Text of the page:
It would allow an agent, for instance, to pursue an anonymous tip about terrorism by conducting an undercover interview or watching someone in a public place. Such steps are now prohibited unless there is more specific evidence of wrongdoing.
The plan is the latest in a series of steps by the Bush administration to extend key aspects of its counterterrorism strategy beyond the end of President Bush’s tenure. An executive order from Mr. Bush in August rewrote the rules for the nation’s 16 spy agencies, and an administration legislative proposal before Congress would reaffirm that the country “remains engaged in an armed conflict with Al Qaeda.”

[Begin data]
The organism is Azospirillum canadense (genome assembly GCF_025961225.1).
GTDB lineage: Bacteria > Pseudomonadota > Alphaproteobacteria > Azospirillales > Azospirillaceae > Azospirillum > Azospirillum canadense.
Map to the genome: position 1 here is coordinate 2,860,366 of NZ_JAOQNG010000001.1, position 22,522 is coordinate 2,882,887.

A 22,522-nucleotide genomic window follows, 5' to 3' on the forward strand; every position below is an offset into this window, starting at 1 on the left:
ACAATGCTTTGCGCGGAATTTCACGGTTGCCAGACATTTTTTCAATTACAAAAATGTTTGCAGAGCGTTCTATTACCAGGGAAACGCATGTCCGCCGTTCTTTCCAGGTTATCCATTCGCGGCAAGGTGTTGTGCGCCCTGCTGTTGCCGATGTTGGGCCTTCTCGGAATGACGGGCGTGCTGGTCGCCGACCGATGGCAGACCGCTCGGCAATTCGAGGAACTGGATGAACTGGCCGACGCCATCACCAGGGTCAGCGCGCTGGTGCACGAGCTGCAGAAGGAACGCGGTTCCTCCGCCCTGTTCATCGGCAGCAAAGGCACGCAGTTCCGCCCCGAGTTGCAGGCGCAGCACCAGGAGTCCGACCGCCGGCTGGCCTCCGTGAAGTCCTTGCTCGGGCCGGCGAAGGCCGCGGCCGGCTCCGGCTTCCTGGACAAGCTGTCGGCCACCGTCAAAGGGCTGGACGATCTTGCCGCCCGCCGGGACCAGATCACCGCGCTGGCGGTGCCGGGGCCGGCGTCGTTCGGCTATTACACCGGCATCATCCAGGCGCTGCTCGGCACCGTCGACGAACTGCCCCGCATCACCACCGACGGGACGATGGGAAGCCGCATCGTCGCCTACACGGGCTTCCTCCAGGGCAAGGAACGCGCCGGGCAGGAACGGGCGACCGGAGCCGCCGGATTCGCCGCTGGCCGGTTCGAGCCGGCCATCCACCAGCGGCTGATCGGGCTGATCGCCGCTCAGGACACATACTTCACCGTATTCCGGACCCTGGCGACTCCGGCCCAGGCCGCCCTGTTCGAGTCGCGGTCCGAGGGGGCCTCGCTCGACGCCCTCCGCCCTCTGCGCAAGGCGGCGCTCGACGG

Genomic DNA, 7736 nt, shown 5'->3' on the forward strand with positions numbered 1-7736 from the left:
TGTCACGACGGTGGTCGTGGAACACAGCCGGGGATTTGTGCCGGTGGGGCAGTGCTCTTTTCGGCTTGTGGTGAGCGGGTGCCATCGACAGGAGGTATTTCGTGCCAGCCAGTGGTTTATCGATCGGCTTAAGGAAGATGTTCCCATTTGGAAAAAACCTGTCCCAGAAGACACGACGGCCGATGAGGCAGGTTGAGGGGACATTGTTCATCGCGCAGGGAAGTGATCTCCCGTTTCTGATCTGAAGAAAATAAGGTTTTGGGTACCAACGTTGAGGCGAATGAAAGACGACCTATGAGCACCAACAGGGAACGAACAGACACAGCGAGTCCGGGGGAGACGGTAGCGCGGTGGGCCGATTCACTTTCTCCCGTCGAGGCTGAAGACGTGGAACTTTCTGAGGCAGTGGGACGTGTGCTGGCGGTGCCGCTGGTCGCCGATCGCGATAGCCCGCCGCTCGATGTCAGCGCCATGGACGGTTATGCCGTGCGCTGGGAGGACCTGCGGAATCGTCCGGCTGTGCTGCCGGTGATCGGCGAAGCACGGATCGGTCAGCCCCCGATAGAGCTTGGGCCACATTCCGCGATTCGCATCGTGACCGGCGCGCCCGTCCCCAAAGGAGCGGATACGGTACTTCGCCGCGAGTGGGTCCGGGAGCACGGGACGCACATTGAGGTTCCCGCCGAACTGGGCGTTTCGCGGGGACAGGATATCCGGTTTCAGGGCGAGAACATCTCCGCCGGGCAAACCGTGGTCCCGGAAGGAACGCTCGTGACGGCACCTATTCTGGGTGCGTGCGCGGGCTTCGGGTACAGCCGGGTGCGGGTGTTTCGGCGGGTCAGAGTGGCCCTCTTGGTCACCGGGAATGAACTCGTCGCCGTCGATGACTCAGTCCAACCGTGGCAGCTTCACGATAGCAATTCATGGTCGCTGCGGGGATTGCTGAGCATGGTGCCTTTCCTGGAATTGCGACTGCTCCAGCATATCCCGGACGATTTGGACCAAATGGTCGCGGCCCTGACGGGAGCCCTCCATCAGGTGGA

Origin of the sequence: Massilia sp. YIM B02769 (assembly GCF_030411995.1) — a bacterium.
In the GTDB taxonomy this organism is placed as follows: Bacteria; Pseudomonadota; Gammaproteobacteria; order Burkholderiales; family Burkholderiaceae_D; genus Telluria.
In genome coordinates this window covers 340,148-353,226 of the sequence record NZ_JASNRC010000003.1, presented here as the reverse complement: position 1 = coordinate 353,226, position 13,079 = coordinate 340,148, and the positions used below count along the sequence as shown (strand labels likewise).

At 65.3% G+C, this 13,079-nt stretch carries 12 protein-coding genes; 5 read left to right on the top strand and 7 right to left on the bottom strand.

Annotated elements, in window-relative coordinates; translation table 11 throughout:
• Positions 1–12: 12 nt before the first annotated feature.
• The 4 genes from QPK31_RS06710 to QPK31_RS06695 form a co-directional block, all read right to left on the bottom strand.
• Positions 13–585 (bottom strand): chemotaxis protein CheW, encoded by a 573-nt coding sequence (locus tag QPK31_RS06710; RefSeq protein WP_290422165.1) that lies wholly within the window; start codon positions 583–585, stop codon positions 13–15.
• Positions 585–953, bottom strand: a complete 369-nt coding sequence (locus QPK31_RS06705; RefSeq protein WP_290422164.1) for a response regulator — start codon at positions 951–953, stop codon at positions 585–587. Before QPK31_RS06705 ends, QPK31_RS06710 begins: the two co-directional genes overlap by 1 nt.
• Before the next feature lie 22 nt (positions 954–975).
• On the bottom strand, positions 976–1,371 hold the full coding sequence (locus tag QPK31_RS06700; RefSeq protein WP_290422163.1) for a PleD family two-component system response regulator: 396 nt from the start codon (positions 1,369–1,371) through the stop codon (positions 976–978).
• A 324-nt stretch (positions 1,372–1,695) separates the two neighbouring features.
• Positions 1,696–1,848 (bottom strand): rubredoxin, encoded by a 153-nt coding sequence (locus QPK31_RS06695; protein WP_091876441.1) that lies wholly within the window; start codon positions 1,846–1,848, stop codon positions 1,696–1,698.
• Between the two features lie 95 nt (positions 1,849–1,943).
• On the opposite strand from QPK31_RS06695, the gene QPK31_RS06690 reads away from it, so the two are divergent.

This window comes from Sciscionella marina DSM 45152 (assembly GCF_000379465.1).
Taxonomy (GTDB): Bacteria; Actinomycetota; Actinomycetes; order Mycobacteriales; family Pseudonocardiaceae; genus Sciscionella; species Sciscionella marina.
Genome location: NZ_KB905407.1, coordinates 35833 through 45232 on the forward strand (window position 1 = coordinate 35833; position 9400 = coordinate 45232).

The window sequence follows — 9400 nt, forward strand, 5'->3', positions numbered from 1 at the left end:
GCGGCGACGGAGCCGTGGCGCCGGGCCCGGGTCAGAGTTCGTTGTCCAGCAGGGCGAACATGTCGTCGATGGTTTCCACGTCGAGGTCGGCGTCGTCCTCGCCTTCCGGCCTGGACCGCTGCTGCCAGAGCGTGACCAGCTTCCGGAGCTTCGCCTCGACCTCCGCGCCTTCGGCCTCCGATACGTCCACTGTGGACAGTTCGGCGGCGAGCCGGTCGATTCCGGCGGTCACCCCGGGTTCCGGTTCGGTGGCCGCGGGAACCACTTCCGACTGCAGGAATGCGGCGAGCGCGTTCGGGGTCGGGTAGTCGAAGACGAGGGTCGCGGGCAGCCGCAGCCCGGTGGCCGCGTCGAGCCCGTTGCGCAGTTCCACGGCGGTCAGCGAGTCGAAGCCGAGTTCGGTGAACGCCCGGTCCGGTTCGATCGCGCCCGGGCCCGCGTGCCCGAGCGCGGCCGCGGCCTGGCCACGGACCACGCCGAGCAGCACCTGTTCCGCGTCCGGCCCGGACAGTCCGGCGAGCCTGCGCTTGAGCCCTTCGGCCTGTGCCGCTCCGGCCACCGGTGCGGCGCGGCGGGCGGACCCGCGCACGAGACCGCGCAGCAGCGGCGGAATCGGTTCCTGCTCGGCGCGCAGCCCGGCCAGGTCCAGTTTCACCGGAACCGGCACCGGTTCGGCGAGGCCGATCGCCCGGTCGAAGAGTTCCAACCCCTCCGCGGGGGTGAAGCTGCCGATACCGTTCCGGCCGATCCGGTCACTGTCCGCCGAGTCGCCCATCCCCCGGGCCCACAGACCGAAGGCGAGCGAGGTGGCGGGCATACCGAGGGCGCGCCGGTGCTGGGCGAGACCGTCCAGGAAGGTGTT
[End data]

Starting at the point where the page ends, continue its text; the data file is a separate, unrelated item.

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The proposed guidelines combine several sets of procedures into a single document governing what F.B.I. agents can and cannot do in criminal and national security investigations.
The review of the guidelines generated intense interest and occasional criticism from lawmakers and others over the summer, and the Justice Department took the unusual step on Friday of holding briefings for reporters and for civil rights advocates and showing them the draft plan.